But we need not go on any longer talking about them, for we shall do them no good as long as they are full. If the angel Gabrielwere to preach Christ to them it would be as a sounding brass and as a tinkling cymbal. Serve up the meat as well as you may,but never will it be appreciated till the guest has an appetite! May the Lord send them an appetite by the work of His HolySpirit!

III. And so I close with the third point, which is this-THERE ARE SOME WHO DO APPRECIATE THE

SWEETNESS OF CHRIST. I would to God I could find such out this morning. Hungry Souls, we are Brethren if you are hungry afterpardon, mercy and Grace. I remember when I was in your condition. What would you give to have Christ? "I would give my eyes,"says one. Give Him your eyes, then, by looking to Him, and you shall have Him! "What I would

give," says one, "to be delivered from my besetting sin! I hunger after holiness." Soul, you may have deliverance from besettingsins and have it for nothing!

Jesus Christ has come into the world to save His people from their sins! Looking to Him, He will deliver you from that diseasewhich now makes you love sin! And He will give you a taste for holiness and a principle of holiness by the Holy Spirit andyou shall, from now on, become a saint unto God! He turns lions into lambs and ravens into doves! Nothing is impossible withHim! You have but to trust your soul with Him and you shall have pardon, peace, holiness, Heaven, God, everything! Those whohunger are those, then, who know the sweetness of Christ. But they must do more than that-being hungry, they must feed-thoughthe text does not say so, it is very clear that merely being hungry does not make meat sweet. It is only sweet when you eatit.

If meat were placed where we could not reach it, and we were hungry, we should be inclined to think it bitter, after the modelof the fox and the grapes in the fable. If there were a Savior, but we could not reach Him, it would make our life still moremiserable. Poor Soul, if you need Christ, receive Him! It is all you have to do! The bread is before you, eat it! The fitnesswhich is needed for eating is an appetite-you have it-lay to, then, by holy faith. Receive Christ into yourself and He willbe sweet, indeed, to you! The text says that the hungry man's appetite makes even bitter things sweet. Is there anything bitterin Christ?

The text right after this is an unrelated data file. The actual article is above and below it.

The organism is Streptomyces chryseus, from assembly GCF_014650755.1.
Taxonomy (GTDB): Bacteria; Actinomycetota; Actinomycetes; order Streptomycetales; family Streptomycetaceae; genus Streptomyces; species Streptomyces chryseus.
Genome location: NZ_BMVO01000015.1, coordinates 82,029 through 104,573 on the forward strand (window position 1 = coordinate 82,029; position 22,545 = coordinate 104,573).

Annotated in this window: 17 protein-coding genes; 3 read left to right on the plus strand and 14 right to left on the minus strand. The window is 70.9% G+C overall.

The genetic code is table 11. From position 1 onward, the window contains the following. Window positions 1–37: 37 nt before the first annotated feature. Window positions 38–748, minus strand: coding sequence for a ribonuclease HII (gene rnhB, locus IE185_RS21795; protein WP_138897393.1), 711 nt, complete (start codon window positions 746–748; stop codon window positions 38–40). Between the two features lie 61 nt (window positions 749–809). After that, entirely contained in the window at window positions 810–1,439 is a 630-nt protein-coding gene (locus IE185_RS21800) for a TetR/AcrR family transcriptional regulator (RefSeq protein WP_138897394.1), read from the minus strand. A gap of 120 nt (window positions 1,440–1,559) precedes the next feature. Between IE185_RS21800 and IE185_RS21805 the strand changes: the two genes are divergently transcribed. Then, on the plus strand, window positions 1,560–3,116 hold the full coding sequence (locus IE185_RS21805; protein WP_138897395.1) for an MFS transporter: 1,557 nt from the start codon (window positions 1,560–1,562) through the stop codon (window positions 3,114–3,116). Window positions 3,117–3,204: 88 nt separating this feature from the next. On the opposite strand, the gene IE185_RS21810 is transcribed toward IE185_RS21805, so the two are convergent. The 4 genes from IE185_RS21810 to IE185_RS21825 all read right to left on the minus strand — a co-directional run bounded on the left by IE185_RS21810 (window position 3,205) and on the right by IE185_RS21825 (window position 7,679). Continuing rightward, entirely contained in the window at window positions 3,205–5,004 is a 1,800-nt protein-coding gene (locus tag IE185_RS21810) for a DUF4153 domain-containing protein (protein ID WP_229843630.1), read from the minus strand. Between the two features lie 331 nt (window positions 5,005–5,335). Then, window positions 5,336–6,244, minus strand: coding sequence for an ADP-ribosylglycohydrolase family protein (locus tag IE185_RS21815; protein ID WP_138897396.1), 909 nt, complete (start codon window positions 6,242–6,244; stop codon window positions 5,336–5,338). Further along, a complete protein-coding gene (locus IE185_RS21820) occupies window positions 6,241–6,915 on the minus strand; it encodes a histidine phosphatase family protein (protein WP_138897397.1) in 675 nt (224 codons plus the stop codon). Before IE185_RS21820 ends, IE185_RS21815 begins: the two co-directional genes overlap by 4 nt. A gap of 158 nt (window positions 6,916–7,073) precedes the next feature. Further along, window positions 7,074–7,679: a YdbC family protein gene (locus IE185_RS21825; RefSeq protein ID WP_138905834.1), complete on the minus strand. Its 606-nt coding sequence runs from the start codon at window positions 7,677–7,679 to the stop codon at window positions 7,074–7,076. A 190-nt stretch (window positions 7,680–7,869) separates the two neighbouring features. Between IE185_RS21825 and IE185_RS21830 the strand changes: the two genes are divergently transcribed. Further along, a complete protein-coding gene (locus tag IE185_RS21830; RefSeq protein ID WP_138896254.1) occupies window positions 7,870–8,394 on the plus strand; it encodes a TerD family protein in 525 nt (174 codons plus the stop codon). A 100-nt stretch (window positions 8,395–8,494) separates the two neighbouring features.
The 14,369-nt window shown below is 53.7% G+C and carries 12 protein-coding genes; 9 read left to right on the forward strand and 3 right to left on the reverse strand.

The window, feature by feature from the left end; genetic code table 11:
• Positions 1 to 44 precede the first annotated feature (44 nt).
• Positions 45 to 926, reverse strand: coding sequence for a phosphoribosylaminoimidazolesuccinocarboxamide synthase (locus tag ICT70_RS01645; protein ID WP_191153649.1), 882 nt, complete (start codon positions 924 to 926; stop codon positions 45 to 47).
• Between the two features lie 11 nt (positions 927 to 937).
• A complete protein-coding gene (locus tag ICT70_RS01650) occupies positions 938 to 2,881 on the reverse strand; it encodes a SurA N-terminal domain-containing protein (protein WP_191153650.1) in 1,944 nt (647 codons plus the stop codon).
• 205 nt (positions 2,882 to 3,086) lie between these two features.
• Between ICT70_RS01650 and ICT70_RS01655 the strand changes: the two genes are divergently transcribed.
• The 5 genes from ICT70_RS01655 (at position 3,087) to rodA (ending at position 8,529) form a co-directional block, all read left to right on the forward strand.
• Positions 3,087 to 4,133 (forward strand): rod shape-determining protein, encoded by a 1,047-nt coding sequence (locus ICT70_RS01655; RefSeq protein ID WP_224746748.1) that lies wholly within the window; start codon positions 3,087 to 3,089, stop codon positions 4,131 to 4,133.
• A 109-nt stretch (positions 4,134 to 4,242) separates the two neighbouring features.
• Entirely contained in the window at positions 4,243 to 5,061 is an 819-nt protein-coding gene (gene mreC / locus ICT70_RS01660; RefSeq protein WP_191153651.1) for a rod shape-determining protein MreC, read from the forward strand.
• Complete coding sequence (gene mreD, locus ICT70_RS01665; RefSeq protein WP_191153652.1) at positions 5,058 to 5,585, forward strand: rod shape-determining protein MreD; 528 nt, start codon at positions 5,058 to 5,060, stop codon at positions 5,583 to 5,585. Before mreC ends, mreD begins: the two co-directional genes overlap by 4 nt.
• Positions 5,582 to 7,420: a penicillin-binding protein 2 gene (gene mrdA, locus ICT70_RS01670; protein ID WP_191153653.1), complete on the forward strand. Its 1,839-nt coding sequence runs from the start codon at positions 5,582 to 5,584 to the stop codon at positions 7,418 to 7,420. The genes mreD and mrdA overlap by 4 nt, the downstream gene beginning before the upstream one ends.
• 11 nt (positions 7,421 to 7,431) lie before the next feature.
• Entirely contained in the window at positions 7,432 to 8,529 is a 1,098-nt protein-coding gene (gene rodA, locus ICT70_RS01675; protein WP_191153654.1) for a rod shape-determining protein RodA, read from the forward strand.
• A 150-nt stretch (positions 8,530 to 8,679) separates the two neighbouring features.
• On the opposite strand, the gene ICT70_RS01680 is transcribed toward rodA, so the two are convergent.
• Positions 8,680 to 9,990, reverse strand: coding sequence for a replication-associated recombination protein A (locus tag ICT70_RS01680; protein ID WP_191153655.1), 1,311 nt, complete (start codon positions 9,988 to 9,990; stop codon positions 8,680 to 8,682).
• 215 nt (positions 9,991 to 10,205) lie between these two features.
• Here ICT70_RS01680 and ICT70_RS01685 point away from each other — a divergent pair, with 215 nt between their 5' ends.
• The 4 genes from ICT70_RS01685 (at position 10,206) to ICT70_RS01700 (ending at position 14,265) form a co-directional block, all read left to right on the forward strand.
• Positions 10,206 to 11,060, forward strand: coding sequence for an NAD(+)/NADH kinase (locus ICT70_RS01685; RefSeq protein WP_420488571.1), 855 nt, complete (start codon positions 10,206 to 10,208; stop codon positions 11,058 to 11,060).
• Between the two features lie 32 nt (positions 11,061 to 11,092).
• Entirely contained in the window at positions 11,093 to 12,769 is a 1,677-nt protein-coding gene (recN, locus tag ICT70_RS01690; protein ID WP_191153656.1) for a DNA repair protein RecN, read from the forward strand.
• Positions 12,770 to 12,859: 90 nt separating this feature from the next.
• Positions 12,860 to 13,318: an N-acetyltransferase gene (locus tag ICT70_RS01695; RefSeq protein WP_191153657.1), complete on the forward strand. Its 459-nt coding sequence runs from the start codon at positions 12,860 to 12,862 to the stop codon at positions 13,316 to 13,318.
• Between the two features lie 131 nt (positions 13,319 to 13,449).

Yes, there was much in Him that was bitter to Himself, and that is the very sweetest part to us. Those pangs and griefs ofHis, and unutterable woes, and bloody death, how bitter! The wormwood and the gall were His. But to our believing soul thesebitter things are honeycombs! Christ is best loved when we view Him as crucified for us. There are other bitters with Christ.We must repent of sin and to carnal minds it is a bitter thing to hate sin and leave it. But to those who hunger after Christ,repentance is one of the daintiest of Divine Graces. Christ requires of His people self-denial and self-sacrifice-unrenewednature nauseates at the suggestion of these things-but souls eager after Jesus are glad to deny themselves, glad to give oftheir substance, glad, even, to suffer hardships for His dear sake-even bitter things for Him are sweet.